Joseph L. Scarpaci, of Blacksburg, professor in the Department of Geography in the College of Natural Resources at Virginia Tech, has received the university’s 2004 Alumni Award for Excellence in International Affairs.
Established in 1976 by the Virginia Tech Alumni Association, the Alumni Award for Excellence in International Affairs is presented each year to recognize leadership among faculty members, administrators and staff members who have made contributions that have had a significant and lasting impact upon the advancement of Virginia Tech’s expanding international mission. The selection is made by a subcommittee drawn from the ranks of the University Council on International Programs along with a representative of the Alumni Association.
Scarpaci has demonstrated unparalleled excellence in supporting and enhancing international programs and curricula at Virginia Tech. In particular, his long-term dedication to providing rewarding study-abroad experiences in Latin America is highly worthy of recognition.
His endeavors have combined a blend of classroom activities and intensive fieldwork experiences that have enriched the education of students and adults from Virginia Tech throughout the United States.
Scarpaci’s Study Abroad Program in Cuba is now the longest-running program of its kind in the United States. The program has been widely acclaimed by prestigious organizations such as the American Geographical Society, Word Affairs Council of Philadelphia, and the Association for Collegiate Schools of Planning.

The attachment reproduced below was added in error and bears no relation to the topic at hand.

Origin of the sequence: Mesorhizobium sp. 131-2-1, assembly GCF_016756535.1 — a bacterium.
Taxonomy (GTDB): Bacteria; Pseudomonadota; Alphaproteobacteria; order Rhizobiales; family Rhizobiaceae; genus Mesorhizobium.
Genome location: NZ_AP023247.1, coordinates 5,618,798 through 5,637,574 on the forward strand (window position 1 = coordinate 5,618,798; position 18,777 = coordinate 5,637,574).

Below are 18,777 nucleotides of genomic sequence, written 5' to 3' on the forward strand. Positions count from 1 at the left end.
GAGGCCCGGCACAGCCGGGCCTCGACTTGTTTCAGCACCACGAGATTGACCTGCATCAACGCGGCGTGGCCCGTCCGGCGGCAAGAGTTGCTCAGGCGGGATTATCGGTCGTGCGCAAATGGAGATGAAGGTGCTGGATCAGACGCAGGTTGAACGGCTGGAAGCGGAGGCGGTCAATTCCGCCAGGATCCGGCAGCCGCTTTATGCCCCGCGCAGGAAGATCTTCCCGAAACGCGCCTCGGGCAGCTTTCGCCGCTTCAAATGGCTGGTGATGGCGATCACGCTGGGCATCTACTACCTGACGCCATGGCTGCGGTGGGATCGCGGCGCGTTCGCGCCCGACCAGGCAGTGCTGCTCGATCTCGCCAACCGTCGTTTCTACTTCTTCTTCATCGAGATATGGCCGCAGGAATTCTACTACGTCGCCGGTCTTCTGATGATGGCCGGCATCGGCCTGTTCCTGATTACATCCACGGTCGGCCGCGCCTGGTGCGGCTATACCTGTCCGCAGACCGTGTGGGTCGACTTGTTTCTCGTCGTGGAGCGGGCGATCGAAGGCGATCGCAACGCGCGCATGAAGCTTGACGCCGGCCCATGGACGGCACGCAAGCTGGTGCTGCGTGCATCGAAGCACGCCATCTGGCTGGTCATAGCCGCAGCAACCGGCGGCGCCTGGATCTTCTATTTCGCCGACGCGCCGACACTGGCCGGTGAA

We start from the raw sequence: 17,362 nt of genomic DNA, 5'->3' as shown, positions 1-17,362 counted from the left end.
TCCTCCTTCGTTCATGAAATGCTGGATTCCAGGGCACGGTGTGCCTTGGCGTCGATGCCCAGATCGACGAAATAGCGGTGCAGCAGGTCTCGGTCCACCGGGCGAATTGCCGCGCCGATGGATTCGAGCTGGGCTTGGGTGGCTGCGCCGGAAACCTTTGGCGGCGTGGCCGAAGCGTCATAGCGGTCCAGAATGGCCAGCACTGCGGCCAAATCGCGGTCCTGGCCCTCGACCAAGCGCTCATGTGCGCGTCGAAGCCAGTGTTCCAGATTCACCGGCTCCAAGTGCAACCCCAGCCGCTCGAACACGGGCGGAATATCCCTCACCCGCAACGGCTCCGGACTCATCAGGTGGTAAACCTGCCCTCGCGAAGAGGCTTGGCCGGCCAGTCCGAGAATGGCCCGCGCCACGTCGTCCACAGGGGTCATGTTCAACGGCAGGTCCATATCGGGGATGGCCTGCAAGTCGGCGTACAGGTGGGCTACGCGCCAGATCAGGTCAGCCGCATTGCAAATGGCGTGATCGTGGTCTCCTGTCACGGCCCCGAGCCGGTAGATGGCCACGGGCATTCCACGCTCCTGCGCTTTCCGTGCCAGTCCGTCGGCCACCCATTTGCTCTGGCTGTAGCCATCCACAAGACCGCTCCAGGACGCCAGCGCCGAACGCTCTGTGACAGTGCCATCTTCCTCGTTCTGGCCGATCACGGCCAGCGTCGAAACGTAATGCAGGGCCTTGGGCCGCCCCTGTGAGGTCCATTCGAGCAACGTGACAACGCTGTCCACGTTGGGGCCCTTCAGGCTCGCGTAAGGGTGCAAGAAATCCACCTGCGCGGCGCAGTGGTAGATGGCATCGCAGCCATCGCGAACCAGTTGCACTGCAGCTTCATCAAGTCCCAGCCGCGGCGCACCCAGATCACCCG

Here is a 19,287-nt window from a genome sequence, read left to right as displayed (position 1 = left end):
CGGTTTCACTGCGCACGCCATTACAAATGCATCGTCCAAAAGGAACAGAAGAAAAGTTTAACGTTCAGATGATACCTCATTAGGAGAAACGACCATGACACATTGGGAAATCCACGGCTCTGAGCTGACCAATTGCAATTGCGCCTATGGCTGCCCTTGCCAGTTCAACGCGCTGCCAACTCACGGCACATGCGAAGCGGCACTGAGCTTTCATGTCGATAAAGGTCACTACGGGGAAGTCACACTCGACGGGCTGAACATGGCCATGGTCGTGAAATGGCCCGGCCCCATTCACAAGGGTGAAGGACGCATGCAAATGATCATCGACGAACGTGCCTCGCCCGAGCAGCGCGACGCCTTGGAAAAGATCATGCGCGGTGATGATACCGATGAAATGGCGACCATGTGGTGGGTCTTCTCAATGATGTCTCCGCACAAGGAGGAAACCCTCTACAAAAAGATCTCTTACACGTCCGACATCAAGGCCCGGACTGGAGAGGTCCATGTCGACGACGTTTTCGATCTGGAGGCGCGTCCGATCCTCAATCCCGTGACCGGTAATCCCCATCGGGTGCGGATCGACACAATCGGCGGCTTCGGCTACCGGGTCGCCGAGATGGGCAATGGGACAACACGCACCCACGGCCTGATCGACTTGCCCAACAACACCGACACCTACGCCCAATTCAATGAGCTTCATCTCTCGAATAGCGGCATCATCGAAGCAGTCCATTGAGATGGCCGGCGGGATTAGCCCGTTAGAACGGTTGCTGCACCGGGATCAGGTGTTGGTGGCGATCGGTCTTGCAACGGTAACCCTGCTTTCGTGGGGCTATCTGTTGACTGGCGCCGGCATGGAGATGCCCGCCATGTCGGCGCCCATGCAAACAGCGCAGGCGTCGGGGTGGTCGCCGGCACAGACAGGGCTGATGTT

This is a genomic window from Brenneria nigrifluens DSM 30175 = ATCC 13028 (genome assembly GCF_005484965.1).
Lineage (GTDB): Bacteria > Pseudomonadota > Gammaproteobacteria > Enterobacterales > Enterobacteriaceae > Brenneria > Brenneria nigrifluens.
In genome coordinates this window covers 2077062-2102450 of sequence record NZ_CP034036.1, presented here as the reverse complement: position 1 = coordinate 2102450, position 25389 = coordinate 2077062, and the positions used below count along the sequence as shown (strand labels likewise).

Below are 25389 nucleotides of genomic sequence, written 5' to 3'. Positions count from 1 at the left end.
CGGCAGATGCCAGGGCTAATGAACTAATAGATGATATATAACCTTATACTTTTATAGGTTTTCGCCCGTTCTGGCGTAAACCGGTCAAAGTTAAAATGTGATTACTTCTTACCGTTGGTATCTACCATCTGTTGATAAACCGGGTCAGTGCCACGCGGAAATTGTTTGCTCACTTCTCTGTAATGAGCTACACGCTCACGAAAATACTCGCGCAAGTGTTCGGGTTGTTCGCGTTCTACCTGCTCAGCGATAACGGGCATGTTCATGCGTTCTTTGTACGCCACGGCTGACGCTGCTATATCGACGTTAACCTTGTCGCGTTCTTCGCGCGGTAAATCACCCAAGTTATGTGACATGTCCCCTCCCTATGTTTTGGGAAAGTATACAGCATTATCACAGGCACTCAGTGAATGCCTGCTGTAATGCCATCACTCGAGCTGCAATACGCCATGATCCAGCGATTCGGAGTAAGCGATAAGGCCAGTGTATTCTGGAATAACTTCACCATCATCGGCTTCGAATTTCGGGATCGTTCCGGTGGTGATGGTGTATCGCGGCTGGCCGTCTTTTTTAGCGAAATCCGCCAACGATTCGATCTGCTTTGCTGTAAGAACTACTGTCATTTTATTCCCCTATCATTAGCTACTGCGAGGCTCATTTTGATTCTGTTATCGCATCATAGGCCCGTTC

Scarpaci earned a bachelor's in geography from Rutgers University, a master's in geography from Penn State, and a Ph.D. from the University of Florida in geography, specializing in minor health services administration.
He is a member of the Association of American Geographers (AAG) and former chair of the Medical Geography Specialty Group and the Medical Geography Group of AAG, as well as a member of the Association for the Study of Cuban Economy, the Latin American Studies Association, and the Conference of Latin Americanist Geographers (CLAG). He has received GLAG’s Carl O. Sauer Award for Distinguished Scholarship for lifetime career achievement and the College of Architecture and Urban Studies Award for Excellence in Teaching and Award for Creative Achievement. He was a Fulbright Scholar to Chile and twice to Colombia.
Founded in 1872 as a land-grant college, Virginia Tech has grown to become the largest university in the Commonwealth of Virginia. Today, Virginia Tech’s eight colleges are dedicated to putting knowledge to work through teaching, research, and outreach activities and to fulfilling its vision to be among the top research universities in the nation. At its 2,600-acre main campus located in Blacksburg and other campus centers in Northern Virginia, Southwest Virginia, Hampton Roads, Richmond, and Roanoke, Virginia Tech enrolls more than 28,000 full- and part-time undergraduate and graduate students from all 50 states and more than 100 countries in 170 academic degree programs.